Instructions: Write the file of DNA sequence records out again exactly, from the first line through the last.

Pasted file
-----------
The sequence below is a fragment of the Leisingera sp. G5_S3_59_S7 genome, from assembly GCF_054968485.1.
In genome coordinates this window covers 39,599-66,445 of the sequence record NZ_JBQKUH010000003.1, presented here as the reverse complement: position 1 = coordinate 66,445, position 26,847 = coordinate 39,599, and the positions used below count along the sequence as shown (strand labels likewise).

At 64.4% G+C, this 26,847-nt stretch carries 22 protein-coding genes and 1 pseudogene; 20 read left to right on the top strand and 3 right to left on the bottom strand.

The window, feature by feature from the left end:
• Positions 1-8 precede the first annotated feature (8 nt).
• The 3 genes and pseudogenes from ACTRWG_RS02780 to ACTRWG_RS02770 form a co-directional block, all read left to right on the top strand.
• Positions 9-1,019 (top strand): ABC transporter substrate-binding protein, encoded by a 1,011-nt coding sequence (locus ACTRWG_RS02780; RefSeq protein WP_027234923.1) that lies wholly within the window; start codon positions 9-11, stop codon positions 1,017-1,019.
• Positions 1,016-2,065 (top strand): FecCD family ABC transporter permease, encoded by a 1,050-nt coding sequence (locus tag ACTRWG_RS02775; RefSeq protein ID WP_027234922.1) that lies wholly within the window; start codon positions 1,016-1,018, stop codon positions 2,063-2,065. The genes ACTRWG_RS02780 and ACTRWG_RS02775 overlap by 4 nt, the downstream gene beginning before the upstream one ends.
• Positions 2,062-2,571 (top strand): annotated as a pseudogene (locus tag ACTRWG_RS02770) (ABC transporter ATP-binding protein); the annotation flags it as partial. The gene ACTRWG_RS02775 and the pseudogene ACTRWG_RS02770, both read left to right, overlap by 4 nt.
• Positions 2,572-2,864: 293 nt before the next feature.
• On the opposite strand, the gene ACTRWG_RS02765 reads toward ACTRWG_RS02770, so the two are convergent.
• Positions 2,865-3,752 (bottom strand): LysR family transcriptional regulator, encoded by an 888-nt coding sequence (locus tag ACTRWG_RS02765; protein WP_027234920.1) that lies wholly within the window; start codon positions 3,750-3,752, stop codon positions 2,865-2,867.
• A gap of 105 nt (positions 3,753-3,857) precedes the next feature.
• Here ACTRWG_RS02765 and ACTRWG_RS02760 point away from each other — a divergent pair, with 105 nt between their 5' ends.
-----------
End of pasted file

The sequence below is a fragment of the Leisingera sp. G5_S3_59_S7 genome, from assembly GCF_054968485.1.
In genome coordinates this window covers 39,599-66,445 of the sequence record NZ_JBQKUH010000003.1, presented here as the reverse complement: position 1 = coordinate 66,445, position 26,847 = coordinate 39,599, and the positions used below count along the sequence as shown (strand labels likewise).

At 64.4% G+C, this 26,847-nt stretch carries 22 protein-coding genes and 1 pseudogene; 20 read left to right on the top strand and 3 right to left on the bottom strand.

The window, feature by feature from the left end:
• Positions 1-8 precede the first annotated feature (8 nt).
• The 3 genes and pseudogenes from ACTRWG_RS02780 to ACTRWG_RS02770 form a co-directional block, all read left to right on the top strand.
• Positions 9-1,019 (top strand): ABC transporter substrate-binding protein, encoded by a 1,011-nt coding sequence (locus ACTRWG_RS02780; RefSeq protein WP_027234923.1) that lies wholly within the window; start codon positions 9-11, stop codon positions 1,017-1,019.
• Positions 1,016-2,065 (top strand): FecCD family ABC transporter permease, encoded by a 1,050-nt coding sequence (locus tag ACTRWG_RS02775; RefSeq protein ID WP_027234922.1) that lies wholly within the window; start codon positions 1,016-1,018, stop codon positions 2,063-2,065. The genes ACTRWG_RS02780 and ACTRWG_RS02775 overlap by 4 nt, the downstream gene beginning before the upstream one ends.
• Positions 2,062-2,571 (top strand): annotated as a pseudogene (locus tag ACTRWG_RS02770) (ABC transporter ATP-binding protein); the annotation flags it as partial. The gene ACTRWG_RS02775 and the pseudogene ACTRWG_RS02770, both read left to right, overlap by 4 nt.
• Positions 2,572-2,864: 293 nt before the next feature.
• On the opposite strand, the gene ACTRWG_RS02765 reads toward ACTRWG_RS02770, so the two are convergent.
• Positions 2,865-3,752 (bottom strand): LysR family transcriptional regulator, encoded by an 888-nt coding sequence (locus tag ACTRWG_RS02765; protein WP_027234920.1) that lies wholly within the window; start codon positions 3,750-3,752, stop codon positions 2,865-2,867.
• A gap of 105 nt (positions 3,753-3,857) precedes the next feature.
• Here ACTRWG_RS02765 and ACTRWG_RS02760 point away from each other — a divergent pair, with 105 nt between their 5' ends.